Many youth and young adults are exposed to marijuana and alcohol-related content via social media. Because substance use tracks with perceptions of harm, this promotion of marijuana and alcohol is worrisome for a potential increase in adolescent and young adult substance use. Given its irreversible penetration among young people, social media can be used to help prevent hazardous substance use behaviors. Health organizations can deliver messages to target populations via social media. However, such content might be offset by conflicting posts. In this context, Aim 1 of our study will unravel the nature, extent, and engagement patterns of messages about substance use on a popular social media outlet (Twitter) and describe the engagement patterns of networks Tweeting pro- and anti-substance use messages. Here, we will assess the engagement/influence of marijuana and alcohol Tweets, monitor their temporal trends, and dissect their sentiment/content. In addition, we will assess the Tweets and engagement patterns from popular Twitter handles that daily Tweet about substance use, and study the demographics of people following these handles. We will use social network analytic methods to study the structure and interconnectedness of Twitter users Tweeting about marijuana use, alcohol use, or both substances, and the characteristics associated with being influential players in these networks. It is not enough to study the substance use chatter on Twitter;it is critical to know how exposure is related to substance use behaviors. To assess the behavioral fidelity of our Twitter findings, we will survey 3,000 young adult social media users to study the implications of substance use content exposure across multiple social media platforms (e.g., Twitter, Facebook and YouTube). The Theory of Planned Behavior (TPB) has been used to predict substance use behaviors and will guide our analysis as we underscore how social media messages are associated with individuals'marijuana and alcohol use behaviors and their attitudes/social norms. Results will facilitate more strategic interventions that exploit the content and dynamics of marijuana and alcohol-related information exchanges on social media, and will aid in the tailoring and targeting of both online and offline prevention methods.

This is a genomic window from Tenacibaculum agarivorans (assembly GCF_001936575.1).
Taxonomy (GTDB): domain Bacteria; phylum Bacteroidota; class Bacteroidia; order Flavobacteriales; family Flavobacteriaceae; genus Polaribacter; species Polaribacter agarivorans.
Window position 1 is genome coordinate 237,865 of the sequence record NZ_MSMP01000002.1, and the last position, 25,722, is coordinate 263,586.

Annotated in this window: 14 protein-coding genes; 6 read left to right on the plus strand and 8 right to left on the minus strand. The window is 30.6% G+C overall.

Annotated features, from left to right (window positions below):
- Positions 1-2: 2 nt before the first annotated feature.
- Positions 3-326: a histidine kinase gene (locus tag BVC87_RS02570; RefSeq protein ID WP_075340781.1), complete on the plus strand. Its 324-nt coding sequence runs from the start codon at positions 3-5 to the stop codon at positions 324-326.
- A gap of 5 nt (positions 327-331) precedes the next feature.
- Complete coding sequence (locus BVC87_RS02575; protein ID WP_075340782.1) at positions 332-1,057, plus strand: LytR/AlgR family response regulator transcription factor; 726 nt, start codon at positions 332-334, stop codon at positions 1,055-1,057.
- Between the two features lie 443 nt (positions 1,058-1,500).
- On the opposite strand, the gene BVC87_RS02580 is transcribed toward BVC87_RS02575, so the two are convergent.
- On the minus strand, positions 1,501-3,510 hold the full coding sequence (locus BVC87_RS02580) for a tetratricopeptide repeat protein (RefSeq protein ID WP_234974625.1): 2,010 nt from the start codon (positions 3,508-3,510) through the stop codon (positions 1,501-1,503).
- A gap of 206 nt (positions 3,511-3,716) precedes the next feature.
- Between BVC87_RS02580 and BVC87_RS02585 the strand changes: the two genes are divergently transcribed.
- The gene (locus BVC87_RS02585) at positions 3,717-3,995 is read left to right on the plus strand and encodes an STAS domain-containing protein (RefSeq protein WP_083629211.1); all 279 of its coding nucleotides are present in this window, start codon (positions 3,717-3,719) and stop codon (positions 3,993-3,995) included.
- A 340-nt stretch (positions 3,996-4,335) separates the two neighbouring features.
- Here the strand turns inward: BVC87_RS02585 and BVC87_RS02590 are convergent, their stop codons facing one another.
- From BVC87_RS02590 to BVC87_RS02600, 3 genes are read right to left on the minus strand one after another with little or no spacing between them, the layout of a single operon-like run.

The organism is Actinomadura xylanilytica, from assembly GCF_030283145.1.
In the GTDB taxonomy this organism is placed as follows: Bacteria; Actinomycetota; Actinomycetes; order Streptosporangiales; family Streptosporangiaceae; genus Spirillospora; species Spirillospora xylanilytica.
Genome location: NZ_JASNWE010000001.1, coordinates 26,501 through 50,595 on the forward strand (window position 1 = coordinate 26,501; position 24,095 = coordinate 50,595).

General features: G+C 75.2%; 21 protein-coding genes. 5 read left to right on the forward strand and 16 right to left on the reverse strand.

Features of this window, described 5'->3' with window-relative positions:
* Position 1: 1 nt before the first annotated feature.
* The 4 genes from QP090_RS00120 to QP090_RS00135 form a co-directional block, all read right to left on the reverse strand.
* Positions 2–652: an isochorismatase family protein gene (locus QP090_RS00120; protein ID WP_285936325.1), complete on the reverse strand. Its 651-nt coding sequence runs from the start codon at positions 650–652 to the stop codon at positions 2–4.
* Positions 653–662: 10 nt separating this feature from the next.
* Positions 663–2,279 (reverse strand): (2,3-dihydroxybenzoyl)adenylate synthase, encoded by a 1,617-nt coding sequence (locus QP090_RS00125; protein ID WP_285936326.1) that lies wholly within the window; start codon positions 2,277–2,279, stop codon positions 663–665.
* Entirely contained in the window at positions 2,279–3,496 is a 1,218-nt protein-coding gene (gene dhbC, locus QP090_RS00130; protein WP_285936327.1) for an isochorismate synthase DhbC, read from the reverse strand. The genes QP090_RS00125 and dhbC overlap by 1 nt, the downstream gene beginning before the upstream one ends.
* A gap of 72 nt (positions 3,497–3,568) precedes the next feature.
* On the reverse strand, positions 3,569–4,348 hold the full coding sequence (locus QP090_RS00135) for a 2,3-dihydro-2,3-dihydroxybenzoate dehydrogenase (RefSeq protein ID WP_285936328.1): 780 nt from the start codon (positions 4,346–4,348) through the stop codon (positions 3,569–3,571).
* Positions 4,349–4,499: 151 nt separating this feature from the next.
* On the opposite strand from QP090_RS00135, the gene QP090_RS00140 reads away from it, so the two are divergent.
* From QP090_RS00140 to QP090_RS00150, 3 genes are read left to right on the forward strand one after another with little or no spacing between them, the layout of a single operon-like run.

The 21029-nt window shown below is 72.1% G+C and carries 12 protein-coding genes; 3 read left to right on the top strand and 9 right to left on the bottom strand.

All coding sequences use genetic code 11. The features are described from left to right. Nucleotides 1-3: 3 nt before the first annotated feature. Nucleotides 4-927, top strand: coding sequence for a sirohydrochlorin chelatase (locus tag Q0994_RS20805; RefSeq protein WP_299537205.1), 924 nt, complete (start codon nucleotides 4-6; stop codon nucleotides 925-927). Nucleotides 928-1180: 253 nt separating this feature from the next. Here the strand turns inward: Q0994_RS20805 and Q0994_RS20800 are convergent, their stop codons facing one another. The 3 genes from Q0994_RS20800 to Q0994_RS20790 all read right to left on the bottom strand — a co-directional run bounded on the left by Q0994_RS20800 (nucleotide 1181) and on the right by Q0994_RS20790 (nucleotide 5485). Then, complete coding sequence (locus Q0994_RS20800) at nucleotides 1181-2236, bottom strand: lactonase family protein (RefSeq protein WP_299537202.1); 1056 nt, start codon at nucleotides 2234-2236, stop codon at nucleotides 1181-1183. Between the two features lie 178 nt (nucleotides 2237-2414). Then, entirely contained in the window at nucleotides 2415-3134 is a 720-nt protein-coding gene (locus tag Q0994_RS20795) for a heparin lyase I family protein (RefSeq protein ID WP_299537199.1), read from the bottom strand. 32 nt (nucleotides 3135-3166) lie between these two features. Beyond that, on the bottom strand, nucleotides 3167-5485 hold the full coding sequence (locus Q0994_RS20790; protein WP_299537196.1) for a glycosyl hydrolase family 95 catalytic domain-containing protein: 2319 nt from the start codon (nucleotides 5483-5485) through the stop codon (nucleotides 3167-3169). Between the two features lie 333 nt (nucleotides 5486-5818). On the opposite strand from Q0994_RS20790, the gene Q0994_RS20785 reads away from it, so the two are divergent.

Our study will delineate the nature, extent, and engagement patterns of marijuana and alcohol-related content to which young people are exposed via social media and their associations with marijuana and alcohol use behaviors and norms. These data are essential for planning appropriate prevention strategies.
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|Krauss, Melissa J; Grucza, Richard A; Bierut, Laura J et al. (2017) ""Get drunk. Smoke weed. Have fun."": A Content Analysis of Tweets About Marijuana and Alcohol. Am J Health Promot 31:200-208|
|Cavazos-Rehg, Patricia A; Sowles, Shaina J; Krauss, Melissa J et al. (2016) A content analysis of tweets about high-potency marijuana. Drug Alcohol Depend 166:100-8|
|Sowles, Shaina J; Krauss, Melissa J; Connolly, Sarah et al. (2016) A Content Analysis of Vaping Advertisements on Twitter, November 2014. Prev Chronic Dis 13:E139|
|Cavazos-Rehg, Patricia A; Krauss, Melissa J; Sowles, Shaina J et al. (2016) Marijuana-Related Posts on Instagram. Prev Sci 17:710-20|
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